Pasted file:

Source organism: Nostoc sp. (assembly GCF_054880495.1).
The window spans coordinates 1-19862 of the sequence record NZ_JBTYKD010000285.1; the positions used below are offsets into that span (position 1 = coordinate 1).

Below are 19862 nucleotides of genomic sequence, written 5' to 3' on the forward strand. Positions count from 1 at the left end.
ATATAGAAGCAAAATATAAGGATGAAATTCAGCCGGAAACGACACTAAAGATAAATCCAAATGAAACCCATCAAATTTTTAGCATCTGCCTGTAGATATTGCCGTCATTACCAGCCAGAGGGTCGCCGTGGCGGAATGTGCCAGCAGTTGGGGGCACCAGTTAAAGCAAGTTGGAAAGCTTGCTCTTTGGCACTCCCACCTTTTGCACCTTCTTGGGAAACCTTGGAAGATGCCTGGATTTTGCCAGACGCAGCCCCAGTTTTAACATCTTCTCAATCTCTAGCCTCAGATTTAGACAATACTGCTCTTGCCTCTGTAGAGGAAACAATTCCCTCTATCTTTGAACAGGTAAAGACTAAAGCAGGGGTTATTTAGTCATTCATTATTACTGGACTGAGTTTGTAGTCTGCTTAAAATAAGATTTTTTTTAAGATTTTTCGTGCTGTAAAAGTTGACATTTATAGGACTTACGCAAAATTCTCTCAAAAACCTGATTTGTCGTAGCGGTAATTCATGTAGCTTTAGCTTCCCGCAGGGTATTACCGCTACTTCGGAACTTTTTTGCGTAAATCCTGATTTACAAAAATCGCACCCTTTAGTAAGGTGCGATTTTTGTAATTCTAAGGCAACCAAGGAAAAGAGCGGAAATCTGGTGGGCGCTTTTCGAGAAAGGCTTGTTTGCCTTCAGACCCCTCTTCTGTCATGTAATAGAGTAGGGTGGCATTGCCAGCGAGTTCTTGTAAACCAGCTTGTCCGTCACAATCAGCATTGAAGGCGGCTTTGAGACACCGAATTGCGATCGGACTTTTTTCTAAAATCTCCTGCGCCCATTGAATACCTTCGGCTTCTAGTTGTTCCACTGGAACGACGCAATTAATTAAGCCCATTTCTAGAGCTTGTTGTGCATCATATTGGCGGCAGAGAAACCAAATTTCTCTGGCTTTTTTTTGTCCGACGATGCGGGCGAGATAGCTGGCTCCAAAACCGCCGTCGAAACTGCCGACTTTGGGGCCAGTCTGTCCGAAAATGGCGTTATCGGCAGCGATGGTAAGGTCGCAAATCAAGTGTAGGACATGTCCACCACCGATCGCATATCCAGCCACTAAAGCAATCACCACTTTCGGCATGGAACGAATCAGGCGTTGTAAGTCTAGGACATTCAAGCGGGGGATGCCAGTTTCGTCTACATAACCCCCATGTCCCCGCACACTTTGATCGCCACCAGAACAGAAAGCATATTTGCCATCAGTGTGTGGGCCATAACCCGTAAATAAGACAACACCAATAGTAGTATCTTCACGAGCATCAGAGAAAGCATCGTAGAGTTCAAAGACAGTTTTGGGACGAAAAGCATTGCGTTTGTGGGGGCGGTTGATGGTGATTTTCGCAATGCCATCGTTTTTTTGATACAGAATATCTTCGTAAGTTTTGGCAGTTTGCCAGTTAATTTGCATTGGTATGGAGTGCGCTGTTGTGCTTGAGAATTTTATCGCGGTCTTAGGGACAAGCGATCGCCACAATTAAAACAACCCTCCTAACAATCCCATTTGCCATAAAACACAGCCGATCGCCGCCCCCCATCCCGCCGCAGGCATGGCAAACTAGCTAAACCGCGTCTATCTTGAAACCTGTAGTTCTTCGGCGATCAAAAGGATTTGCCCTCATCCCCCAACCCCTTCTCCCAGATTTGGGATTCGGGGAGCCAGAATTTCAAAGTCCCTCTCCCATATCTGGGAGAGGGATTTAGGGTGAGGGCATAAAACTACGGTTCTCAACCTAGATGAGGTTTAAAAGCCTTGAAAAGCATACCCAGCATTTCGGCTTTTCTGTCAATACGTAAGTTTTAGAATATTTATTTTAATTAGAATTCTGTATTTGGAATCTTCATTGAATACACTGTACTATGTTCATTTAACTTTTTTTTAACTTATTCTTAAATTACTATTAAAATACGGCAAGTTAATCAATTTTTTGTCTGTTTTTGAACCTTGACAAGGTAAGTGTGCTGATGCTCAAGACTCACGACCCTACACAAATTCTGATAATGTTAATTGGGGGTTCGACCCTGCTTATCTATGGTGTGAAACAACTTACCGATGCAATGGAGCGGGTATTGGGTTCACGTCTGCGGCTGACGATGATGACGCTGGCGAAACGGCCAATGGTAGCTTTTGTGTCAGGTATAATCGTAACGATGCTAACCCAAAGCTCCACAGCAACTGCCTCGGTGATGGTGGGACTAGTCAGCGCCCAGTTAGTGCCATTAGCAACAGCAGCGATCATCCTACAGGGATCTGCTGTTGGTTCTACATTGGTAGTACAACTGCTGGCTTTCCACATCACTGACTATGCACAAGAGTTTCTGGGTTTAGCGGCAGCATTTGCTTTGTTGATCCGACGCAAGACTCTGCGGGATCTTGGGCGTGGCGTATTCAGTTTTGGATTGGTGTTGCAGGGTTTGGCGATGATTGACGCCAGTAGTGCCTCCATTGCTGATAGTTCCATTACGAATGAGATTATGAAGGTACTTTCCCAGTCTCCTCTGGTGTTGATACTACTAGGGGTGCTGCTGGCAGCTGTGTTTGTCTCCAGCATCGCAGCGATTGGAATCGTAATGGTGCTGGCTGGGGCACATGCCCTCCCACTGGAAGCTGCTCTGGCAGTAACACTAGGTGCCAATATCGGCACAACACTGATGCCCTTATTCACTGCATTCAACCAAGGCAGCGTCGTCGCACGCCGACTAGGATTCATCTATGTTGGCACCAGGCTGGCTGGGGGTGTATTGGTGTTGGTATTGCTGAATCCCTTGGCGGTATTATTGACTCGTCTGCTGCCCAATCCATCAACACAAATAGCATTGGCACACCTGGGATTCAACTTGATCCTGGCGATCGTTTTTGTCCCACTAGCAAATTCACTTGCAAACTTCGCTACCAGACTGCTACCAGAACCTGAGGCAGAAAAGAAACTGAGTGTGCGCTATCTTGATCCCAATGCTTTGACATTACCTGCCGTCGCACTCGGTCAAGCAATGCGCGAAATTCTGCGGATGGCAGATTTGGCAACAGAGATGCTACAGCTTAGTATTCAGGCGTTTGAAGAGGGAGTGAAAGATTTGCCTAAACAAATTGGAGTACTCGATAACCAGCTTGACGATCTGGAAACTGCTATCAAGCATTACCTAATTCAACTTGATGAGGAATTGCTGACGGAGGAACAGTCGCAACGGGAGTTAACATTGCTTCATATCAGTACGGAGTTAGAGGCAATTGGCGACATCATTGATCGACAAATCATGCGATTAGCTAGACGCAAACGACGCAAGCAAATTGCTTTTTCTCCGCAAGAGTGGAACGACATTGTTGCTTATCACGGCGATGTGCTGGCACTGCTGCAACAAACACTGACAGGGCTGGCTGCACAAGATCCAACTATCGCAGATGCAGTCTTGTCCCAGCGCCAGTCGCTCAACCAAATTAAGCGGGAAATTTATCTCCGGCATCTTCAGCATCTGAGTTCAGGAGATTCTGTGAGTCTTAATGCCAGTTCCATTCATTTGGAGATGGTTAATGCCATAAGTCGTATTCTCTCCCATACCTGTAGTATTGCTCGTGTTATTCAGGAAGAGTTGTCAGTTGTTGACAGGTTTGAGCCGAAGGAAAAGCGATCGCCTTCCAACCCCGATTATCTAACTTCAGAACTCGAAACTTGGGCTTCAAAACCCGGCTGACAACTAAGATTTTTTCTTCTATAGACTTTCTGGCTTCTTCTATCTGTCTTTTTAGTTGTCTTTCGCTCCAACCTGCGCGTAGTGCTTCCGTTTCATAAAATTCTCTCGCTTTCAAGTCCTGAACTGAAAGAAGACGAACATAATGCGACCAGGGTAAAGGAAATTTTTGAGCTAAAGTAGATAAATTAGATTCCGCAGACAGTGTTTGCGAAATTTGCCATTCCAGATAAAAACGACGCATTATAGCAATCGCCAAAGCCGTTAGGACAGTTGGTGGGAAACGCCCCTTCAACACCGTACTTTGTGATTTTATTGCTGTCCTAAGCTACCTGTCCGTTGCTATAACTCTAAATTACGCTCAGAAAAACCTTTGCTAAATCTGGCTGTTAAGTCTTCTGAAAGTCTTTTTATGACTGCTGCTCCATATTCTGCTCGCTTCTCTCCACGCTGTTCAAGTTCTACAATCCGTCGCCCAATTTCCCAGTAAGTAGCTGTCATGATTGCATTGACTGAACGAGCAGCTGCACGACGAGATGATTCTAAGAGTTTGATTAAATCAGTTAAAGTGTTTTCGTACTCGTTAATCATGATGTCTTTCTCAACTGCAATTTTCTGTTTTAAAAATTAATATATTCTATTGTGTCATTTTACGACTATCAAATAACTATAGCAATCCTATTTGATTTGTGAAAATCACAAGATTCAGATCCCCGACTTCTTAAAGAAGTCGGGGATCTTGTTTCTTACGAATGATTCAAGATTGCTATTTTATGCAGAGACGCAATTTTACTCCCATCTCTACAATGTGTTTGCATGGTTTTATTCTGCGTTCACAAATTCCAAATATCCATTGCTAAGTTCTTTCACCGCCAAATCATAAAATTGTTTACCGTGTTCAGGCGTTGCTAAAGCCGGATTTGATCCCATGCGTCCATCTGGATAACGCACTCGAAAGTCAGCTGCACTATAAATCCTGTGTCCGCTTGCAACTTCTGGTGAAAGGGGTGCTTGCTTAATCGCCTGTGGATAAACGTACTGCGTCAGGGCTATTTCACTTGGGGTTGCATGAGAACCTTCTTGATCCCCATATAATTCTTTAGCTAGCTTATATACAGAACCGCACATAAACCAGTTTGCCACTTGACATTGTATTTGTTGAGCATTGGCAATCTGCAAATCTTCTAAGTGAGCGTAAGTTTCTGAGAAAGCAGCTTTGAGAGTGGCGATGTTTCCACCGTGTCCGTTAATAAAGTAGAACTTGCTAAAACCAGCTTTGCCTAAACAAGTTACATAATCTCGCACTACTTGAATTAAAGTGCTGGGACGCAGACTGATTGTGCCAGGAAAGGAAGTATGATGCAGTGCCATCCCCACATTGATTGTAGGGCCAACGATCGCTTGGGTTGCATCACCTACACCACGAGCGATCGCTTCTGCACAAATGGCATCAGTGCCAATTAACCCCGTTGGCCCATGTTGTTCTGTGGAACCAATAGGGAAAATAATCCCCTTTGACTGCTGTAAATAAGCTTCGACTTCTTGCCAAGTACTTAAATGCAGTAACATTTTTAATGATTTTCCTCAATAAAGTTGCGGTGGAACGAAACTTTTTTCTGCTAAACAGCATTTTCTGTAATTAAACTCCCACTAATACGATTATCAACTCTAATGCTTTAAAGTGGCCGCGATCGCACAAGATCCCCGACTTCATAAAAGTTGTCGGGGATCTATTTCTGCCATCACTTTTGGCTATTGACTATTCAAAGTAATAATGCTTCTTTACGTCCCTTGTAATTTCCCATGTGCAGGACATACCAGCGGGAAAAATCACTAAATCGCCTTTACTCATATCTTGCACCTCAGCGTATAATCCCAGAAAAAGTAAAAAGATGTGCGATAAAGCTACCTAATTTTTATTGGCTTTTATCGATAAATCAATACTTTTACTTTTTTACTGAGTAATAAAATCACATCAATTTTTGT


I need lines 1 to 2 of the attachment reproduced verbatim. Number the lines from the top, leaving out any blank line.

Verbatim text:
Source organism: Nostoc sp. (assembly GCF_054880495.1).
The window spans coordinates 1-19862 of the sequence record NZ_JBTYKD010000285.1; the positions used below are offsets into that span (position 1 = coordinate 1).